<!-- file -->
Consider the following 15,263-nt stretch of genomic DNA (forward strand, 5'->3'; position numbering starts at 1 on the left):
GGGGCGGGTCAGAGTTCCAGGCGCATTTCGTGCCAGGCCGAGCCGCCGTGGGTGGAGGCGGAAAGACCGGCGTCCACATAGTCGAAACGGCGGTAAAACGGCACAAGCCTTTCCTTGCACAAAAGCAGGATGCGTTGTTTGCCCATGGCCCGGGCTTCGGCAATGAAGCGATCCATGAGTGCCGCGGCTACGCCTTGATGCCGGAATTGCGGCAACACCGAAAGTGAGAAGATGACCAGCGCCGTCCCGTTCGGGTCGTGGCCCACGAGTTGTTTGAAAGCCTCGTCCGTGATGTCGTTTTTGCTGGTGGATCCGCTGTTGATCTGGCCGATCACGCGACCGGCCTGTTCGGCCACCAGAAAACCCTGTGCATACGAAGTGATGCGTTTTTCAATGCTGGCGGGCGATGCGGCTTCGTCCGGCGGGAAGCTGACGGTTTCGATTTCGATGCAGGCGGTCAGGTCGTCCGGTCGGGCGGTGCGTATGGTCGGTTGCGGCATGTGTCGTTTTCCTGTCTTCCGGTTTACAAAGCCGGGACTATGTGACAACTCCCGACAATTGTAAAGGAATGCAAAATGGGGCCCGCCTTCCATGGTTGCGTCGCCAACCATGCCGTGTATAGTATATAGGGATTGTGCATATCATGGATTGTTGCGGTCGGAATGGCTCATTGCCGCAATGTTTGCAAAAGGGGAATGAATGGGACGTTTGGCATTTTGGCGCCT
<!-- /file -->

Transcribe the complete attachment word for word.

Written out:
Consider the following 15,263-nt stretch of genomic DNA (forward strand, 5'->3'; position numbering starts at 1 on the left):
GGGGCGGGTCAGAGTTCCAGGCGCATTTCGTGCCAGGCCGAGCCGCCGTGGGTGGAGGCGGAAAGACCGGCGTCCACATAGTCGAAACGGCGGTAAAACGGCACAAGCCTTTCCTTGCACAAAAGCAGGATGCGTTGTTTGCCCATGGCCCGGGCTTCGGCAATGAAGCGATCCATGAGTGCCGCGGCTACGCCTTGATGCCGGAATTGCGGCAACACCGAAAGTGAGAAGATGACCAGCGCCGTCCCGTTCGGGTCGTGGCCCACGAGTTGTTTGAAAGCCTCGTCCGTGATGTCGTTTTTGCTGGTGGATCCGCTGTTGATCTGGCCGATCACGCGACCGGCCTGTTCGGCCACCAGAAAACCCTGTGCATACGAAGTGATGCGTTTTTCAATGCTGGCGGGCGATGCGGCTTCGTCCGGCGGGAAGCTGACGGTTTCGATTTCGATGCAGGCGGTCAGGTCGTCCGGTCGGGCGGTGCGTATGGTCGGTTGCGGCATGTGTCGTTTTCCTGTCTTCCGGTTTACAAAGCCGGGACTATGTGACAACTCCCGACAATTGTAAAGGAATGCAAAATGGGGCCCGCCTTCCATGGTTGCGTCGCCAACCATGCCGTGTATAGTATATAGGGATTGTGCATATCATGGATTGTTGCGGTCGGAATGGCTCATTGCCGCAATGTTTGCAAAAGGGGAATGAATGGGACGTTTGGCATTTTGGCGCCT